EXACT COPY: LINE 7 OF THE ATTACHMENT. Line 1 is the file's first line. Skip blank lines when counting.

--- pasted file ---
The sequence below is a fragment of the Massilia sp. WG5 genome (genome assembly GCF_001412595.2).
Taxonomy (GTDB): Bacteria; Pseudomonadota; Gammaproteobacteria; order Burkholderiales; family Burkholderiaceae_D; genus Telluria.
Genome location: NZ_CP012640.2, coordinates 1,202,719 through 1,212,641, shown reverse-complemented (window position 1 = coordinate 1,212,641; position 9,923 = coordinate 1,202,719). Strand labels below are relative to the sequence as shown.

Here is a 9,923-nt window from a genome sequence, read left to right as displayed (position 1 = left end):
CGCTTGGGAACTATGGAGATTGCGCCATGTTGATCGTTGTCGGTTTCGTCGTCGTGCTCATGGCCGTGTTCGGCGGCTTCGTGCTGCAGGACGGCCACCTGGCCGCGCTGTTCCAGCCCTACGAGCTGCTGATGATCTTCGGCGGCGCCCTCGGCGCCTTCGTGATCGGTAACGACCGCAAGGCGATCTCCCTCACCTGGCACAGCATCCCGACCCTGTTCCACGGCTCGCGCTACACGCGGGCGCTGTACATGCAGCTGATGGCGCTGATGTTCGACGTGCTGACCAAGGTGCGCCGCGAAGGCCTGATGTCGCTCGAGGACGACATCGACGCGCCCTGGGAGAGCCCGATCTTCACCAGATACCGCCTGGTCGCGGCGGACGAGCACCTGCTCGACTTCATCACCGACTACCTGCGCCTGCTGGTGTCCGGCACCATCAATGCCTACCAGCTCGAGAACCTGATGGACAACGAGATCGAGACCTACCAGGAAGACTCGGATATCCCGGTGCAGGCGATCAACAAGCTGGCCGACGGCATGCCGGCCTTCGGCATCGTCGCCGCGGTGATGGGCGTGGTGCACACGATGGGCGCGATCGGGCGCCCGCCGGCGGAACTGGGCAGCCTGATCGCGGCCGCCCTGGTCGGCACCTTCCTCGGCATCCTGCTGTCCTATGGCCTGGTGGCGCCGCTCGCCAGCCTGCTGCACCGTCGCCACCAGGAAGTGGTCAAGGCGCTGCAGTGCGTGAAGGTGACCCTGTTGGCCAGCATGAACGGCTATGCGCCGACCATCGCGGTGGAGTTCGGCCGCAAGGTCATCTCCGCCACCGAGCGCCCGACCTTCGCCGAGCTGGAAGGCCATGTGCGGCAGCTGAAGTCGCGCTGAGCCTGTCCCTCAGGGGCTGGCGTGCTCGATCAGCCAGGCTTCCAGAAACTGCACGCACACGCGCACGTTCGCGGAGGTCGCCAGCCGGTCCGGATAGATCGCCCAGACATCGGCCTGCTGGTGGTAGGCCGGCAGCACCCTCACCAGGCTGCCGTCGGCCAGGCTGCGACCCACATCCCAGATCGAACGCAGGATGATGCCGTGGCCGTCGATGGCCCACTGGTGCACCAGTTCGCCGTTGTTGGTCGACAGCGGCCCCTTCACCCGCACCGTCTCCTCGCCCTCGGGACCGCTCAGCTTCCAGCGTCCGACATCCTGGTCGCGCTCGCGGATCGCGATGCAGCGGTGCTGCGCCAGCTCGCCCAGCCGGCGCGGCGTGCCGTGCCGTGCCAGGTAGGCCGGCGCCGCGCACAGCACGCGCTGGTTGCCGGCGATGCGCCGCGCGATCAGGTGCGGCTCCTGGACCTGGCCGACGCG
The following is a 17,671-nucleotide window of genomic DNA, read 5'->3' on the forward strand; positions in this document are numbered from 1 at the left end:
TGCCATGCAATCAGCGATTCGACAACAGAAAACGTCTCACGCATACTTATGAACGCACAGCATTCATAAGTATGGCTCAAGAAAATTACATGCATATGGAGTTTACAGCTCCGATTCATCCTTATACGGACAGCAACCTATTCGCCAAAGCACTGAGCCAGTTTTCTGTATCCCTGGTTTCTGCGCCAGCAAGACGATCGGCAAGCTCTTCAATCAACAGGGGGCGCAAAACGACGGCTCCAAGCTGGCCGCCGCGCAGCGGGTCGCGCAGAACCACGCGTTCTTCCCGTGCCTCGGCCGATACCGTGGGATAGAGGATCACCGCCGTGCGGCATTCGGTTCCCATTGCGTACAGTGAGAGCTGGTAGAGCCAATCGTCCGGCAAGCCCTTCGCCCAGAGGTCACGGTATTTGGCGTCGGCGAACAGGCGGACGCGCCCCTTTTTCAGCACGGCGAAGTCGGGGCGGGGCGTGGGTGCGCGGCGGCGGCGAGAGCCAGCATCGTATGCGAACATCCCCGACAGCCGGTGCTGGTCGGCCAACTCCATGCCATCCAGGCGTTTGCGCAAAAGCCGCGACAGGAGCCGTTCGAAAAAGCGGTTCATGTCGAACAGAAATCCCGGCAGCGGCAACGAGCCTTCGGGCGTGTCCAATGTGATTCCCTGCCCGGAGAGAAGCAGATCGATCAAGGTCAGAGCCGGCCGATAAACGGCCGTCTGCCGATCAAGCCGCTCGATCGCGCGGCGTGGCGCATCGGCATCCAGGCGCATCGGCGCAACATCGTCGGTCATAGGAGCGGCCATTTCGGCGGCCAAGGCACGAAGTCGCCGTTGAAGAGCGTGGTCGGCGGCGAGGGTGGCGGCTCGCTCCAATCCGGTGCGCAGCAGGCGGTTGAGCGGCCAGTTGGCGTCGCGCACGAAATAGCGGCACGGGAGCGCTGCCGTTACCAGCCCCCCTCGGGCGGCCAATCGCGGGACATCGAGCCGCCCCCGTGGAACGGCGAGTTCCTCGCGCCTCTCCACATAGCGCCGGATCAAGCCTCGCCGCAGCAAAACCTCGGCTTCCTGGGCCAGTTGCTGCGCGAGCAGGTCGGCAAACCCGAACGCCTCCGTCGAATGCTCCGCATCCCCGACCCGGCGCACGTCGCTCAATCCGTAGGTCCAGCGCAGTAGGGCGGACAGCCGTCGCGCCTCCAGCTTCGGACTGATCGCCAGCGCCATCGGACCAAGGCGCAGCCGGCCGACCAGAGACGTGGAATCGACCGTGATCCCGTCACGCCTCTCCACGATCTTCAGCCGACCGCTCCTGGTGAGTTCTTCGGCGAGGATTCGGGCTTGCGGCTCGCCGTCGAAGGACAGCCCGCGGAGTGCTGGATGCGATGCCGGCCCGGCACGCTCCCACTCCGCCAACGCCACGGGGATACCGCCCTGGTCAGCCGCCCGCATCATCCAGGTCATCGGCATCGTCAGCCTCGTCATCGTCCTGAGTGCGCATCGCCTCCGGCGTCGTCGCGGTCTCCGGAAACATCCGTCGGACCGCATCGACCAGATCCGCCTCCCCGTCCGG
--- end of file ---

TGCCATGCAATCAGCGATTCGACAACAGAAAACGTCTCACGCATACTTATGAACGCACAGCATTCATAAGTATGGCTCAAGAAAATTACATGCATATGGAGTTTACAGCTCCGATTCATCCTTATACGGACAGCAACCTATTCGCCAAAGCACTGAGCCAGTTTTCTGTATCCCTGGTTTCTGCGCCAGCAAGACGATCGGCAAGCTCTTCAATCAACAGGGGGCGCAAAACGACGGCTCCAAGCTGGCCGCCGCGCAGCGGGTCGCGCAGAACCACGCGTTCTTCCCGTGCCTCGGCCGATACCGTGGGATAGAGGATCACCGCCGTGCGGCATTCGGTTCCCATTGCGTACAGTGAGAGCTGGTAGAGCCAATCGTCCGGCAAGCCCTTCGCCCAGAGGTCACGGTATTTGGCGTCGGCGAACAGGCGGACGCGCCCCTTTTTCAGCACGGCGAAGTCGGGGCGGGGCGTGGGTGCGCGGCGGCGGCGAGAGCCAGCATCGTATGCGAACATCCCCGACAGCCGGTGCTGGTCGGCCAACTCCATGCCATCCAGGCGTTTGCGCAAAAGCCGCGACAGGAGCCGTTCGAAAAAGCGGTTCATGTCGAACAGAAATCCCGGCAGCGGCAACGAGCCTTCGGGCGTGTCCAATGTGATTCCCTGCCCGGAGAGAAGCAGATCGATCAAGGTCAGAGCCGGCCGATAAACGGCCGTCTGCCGATCAAGCCGCTCGATCGCGCGGCGTGGCGCATCGGCATCCAGGCGCATCGGCGCAACATCGTCGGTCATAGGAGCGGCCATTTCGGCGGCCAAGGCACGAAGTCGCCGTTGAAGAGCGTGGTCGGCGGCGAGGGTGGCGGCTCGCTCCAATCCGGTGCGCAGCAGGCGGTTGAGCGGCCAGTTGGCGTCGCGCACGAAATAGCGGCACGGGAGCGCTGCCGTTACCAGCCCCCCTCGGGCGGCCAATCGCGGGACATCGAGCCGCCCCCGTGGAACGGCGAGTTCCTCGCGCCTCTCCACATAGCGCCGGATCAAGCCTCGCCGCAGCAAAACCTCGGCTTCCTGGGCCAGTTGCTGCGCGAGCAGGTCGGCAAACCCGAACGCCTCCGTCGAATGCTCCGCATCCCCGACCCGGCGCACGTCGCTCAATCCGTAGGTCCAGCGCAGTAGGGCGGACAGCCGTCGCGCCTCCAGCTTCGGACTGATCGCCAGCGCCATCGGACCAAGGCGCAGCCGGCCGACCAGAGACGTGGAATCGACCGTGATCCCGTCACGCCTCTCCACGATCTTCAGCCGACCGCTCCTGGTGAGTTCTTCGGCGAGGATTCGGGCTTGCGGCTCGCCGTCGAAGGACAGCCCGCGGAGTGCTGGATGCGATGCCGGCCCGGCACGCTCCCACTCCGCCAACGCCACGGGGATACCGCCCTGGTCAGCCGCCCGCATCATCCAGGTCATCGGCATCGTCAGCCTCGTCATCGTCCTGAGTGCGCATCGCCTCCGGCGTCGTCGCGGTCTCCGGAAACATCCGTCGGACCGCATCGACCAGATCCGCCTCCCCGTCCGG